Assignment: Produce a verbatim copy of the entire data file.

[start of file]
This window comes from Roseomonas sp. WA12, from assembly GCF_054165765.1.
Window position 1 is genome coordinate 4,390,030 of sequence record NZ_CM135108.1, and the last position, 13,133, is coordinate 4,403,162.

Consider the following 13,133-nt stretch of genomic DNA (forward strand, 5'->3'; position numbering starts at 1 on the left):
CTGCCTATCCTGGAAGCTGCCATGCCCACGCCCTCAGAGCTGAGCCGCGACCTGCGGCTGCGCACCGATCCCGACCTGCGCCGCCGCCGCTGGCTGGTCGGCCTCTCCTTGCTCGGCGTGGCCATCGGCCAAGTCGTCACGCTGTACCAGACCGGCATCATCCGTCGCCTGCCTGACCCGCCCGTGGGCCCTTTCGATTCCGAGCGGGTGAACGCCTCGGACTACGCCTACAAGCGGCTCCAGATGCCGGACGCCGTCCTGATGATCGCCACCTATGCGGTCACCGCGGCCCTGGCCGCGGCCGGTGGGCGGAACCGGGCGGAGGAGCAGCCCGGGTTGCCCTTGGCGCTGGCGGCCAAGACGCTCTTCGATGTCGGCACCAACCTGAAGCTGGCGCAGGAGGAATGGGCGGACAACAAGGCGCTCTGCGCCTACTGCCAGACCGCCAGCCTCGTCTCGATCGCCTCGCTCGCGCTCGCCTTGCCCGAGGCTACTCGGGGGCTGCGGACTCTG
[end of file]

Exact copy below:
This window comes from Roseomonas sp. WA12, from assembly GCF_054165765.1.
Window position 1 is genome coordinate 4,390,030 of sequence record NZ_CM135108.1, and the last position, 13,133, is coordinate 4,403,162.

Consider the following 13,133-nt stretch of genomic DNA (forward strand, 5'->3'; position numbering starts at 1 on the left):
CTGCCTATCCTGGAAGCTGCCATGCCCACGCCCTCAGAGCTGAGCCGCGACCTGCGGCTGCGCACCGATCCCGACCTGCGCCGCCGCCGCTGGCTGGTCGGCCTCTCCTTGCTCGGCGTGGCCATCGGCCAAGTCGTCACGCTGTACCAGACCGGCATCATCCGTCGCCTGCCTGACCCGCCCGTGGGCCCTTTCGATTCCGAGCGGGTGAACGCCTCGGACTACGCCTACAAGCGGCTCCAGATGCCGGACGCCGTCCTGATGATCGCCACCTATGCGGTCACCGCGGCCCTGGCCGCGGCCGGTGGGCGGAACCGGGCGGAGGAGCAGCCCGGGTTGCCCTTGGCGCTGGCGGCCAAGACGCTCTTCGATGTCGGCACCAACCTGAAGCTGGCGCAGGAGGAATGGGCGGACAACAAGGCGCTCTGCGCCTACTGCCAGACCGCCAGCCTCGTCTCGATCGCCTCGCTCGCGCTCGCCTTGCCCGAGGCTACTCGGGGGCTGCGGACTCTG